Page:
Reflections on our design practice during a recent immersion in the green belt which many city-dwellers rarely stop to enjoy.
Mary Stevens22 Jul 2019
At the start of June we kicked off our latest design challenge, working with a team drawn from across the organisation to explore how we can double the potential of tree cover as a natural climate solution on land in proximity to cities, and in particular in ‘green belt’ areas.
A diversity of habitats
At the start of our design processes we focus on the importance of building trust in our team and immersing ourselves deeply in a topic. This time we took the team to the Quadrangle Trust in Kent which was a great fit; nestled in the valley of the Darent we were never far from the roar of the M25, but still surrounded by the lushness of the early-summer green, swallows circling overhead.
After arriving on foot from Shoreham, over the golf course we kicked off with an introductory session, exploring the necessary conditions for creativity (including distraction-free time, and taking a pause). We were then joined by Fiona MacDonald, a local artist, our guide in exploring the diversity of habitats and land use in this small area.
We saw: conventional arable, an area of community planting (as part of the centenary forest), Council-owned forest (where uncoppiced hazel is now crowding out the ancient oaks), abandoned orchards on the cusp of restoration, new hedgerows and fence where hedgerows used to be land, land reverting to (nature-rich) scrub, and land recently gifted to the wildlife trust. We travelled through dark closed-canopy beech forest, witnessed the ash in retreat, sheltered from the rain on the woodland fringes and soaked our shoes in long, wet grass. And all of this a short train ride from central London.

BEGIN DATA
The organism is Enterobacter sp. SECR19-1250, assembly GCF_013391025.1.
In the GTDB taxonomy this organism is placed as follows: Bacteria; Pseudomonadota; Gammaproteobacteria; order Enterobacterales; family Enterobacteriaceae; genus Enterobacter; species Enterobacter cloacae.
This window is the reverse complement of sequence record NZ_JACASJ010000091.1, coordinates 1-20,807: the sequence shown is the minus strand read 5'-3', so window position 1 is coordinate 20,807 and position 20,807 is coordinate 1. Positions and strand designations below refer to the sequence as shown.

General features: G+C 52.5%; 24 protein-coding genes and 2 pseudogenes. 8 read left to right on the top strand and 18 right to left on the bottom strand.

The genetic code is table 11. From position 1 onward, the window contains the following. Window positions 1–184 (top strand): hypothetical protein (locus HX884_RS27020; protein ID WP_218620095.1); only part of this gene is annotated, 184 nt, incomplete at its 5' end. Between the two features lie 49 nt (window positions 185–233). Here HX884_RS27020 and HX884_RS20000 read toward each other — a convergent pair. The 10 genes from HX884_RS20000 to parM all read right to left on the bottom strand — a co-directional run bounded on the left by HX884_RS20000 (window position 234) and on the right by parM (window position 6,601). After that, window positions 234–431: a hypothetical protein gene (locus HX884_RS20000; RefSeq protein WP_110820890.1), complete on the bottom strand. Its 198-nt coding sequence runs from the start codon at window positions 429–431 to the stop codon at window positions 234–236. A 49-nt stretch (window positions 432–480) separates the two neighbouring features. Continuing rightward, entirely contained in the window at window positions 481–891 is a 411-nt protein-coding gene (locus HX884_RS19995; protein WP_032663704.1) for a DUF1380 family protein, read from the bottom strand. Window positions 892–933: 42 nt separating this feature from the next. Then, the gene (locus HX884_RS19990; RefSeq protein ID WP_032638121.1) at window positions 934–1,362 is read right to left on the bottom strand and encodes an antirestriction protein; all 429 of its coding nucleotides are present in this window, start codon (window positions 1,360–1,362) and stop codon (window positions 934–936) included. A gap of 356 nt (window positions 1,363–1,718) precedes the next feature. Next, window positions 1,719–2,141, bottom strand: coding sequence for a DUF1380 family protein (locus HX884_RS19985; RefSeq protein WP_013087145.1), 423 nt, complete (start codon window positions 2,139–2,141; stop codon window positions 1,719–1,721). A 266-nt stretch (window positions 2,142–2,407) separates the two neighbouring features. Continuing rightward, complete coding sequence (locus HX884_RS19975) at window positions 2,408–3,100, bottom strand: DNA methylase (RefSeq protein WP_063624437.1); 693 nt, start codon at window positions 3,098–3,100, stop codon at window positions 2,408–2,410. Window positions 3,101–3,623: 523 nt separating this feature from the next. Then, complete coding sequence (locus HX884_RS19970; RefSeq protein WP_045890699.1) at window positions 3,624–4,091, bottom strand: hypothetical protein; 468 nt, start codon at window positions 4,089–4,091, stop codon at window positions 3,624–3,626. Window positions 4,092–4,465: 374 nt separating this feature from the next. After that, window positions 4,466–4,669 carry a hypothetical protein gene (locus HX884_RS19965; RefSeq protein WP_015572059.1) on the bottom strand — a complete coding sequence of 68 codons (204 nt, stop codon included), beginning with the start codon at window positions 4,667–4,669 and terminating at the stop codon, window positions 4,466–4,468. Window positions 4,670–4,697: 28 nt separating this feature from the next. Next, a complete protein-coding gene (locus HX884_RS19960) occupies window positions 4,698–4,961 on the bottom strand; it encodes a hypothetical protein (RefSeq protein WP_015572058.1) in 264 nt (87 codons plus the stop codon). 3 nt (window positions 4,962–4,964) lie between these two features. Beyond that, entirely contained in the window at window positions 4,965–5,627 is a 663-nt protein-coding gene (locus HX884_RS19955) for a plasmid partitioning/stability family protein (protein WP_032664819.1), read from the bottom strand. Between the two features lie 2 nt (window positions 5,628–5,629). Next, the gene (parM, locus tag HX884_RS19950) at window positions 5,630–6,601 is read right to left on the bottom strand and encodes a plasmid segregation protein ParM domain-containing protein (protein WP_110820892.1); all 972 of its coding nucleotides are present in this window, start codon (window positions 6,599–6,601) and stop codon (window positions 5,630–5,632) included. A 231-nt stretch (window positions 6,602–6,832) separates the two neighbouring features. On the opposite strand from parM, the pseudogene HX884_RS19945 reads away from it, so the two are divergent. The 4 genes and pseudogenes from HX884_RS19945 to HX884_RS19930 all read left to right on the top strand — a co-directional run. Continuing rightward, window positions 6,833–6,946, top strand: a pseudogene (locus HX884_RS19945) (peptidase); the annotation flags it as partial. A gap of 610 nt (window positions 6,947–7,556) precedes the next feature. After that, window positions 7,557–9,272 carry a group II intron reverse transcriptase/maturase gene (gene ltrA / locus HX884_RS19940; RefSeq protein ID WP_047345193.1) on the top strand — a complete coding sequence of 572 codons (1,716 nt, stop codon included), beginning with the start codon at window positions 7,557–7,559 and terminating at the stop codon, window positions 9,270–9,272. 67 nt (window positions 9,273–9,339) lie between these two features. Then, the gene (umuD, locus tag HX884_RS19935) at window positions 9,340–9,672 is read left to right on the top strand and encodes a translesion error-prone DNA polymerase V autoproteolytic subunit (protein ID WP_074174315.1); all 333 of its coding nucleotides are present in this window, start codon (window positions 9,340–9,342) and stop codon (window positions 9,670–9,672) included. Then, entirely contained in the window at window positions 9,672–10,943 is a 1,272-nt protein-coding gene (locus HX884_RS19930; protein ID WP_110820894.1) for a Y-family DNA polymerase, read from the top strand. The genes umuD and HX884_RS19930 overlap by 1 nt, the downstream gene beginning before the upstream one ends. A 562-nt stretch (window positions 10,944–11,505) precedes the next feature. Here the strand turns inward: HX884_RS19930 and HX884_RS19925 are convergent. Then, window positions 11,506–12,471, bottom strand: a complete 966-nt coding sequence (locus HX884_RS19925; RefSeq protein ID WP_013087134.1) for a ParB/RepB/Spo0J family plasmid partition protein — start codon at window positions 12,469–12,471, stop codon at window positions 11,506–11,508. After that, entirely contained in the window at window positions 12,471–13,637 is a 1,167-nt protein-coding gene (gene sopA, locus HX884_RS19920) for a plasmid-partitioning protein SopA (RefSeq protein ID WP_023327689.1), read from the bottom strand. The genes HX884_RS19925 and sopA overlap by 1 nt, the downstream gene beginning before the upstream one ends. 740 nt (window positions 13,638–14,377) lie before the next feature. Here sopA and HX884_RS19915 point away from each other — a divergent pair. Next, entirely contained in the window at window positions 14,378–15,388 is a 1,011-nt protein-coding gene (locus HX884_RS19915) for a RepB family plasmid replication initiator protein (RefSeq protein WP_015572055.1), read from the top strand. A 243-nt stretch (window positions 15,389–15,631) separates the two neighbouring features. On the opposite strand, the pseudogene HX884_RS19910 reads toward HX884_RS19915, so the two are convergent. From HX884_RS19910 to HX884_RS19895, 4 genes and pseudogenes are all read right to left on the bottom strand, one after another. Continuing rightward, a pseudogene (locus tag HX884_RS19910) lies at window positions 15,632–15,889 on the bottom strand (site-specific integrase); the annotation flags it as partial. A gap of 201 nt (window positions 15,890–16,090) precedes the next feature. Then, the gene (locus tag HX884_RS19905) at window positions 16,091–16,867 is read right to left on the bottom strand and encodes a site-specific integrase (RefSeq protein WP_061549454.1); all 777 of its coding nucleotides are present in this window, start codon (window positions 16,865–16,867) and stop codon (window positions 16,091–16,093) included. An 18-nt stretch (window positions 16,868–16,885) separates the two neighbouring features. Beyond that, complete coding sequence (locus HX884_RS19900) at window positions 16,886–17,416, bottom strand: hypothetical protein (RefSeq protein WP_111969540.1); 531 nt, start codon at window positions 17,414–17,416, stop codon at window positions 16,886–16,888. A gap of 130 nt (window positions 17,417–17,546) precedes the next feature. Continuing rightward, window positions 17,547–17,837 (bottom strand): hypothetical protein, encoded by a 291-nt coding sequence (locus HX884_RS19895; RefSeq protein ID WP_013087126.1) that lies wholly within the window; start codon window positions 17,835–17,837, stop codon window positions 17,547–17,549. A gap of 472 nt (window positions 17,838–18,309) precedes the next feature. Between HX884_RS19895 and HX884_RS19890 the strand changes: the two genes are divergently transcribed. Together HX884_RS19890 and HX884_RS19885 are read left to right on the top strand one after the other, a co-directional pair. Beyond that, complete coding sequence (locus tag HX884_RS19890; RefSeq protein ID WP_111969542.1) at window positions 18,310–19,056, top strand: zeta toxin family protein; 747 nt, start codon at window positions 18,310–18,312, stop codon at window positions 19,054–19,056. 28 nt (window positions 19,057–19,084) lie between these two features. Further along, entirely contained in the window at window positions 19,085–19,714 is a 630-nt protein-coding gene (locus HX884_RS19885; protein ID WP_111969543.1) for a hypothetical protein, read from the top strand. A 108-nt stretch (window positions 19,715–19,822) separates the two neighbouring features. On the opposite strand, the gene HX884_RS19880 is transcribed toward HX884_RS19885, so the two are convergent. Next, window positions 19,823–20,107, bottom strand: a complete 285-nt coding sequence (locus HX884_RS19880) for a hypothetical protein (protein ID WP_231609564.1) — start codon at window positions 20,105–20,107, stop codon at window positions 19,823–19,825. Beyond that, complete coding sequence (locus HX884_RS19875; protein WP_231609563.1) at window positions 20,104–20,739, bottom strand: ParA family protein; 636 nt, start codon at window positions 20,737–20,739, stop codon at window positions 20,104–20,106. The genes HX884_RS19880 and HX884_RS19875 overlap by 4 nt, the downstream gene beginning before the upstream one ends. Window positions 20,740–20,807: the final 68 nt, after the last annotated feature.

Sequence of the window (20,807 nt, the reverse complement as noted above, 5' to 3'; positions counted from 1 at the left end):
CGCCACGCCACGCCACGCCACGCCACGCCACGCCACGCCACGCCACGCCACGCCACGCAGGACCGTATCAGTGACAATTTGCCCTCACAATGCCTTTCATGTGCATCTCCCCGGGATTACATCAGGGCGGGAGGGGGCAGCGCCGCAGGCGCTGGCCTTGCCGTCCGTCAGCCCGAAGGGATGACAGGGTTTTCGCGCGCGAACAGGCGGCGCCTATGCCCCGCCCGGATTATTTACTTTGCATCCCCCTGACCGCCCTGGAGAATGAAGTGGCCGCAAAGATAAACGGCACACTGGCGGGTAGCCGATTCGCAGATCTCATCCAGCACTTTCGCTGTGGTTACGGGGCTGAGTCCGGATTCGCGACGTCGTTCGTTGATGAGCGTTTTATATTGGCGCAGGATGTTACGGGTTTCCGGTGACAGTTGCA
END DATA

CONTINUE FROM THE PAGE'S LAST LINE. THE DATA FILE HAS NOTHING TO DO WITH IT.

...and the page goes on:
Micro-reflections from a micro-adventure
There is no substitute for a direct experience of the landscape we are seeking to influence. One of the themes we are exploring is how can we make future realities come to life (for example, what would the augmented reality version of a future greenbelt landscape look like?) but it also struck me that — as with many things — all the solutions are already there, they just need to be brought out. One of the ways in which Fiona brings landscapes to life is through extending our awareness of human to non-human relationships: #askthewood invites humans to invite the trees’ perspective into their lives, whilst her mycorrhizal meditations encourage visitors to the woods to engage with the extraordinary network beneath their feet.
As well as experiencing the landscape with our senses we also explored some of the practical and social dimensions of managing land for nature and trees in a community setting. Just how much organising effort goes into even relatively small-scale projects, like Shoreham’s centenary woodland. And just how little say local people have over how landowners manage their land, whatever the knock-on effects, including for example when a farmer chooses to revert from organic to ‘conventional’ farming and the widespread use of pesticides and herbicides.
The teams we bring together have generally never worked together; ‘immersions’ like this are an opportunity to build trust rapidly — and with it the psychological safety that enables a team to put forward ideas without fear of feeling stupid, and to provide constructive challenge. But they also provide a touchstone for the work as we move forward; throughout the design process our team constantly brought their ideas back to the real-world experience of a small corner of Kent. A few hours away from our desks — but a big shift in perspective.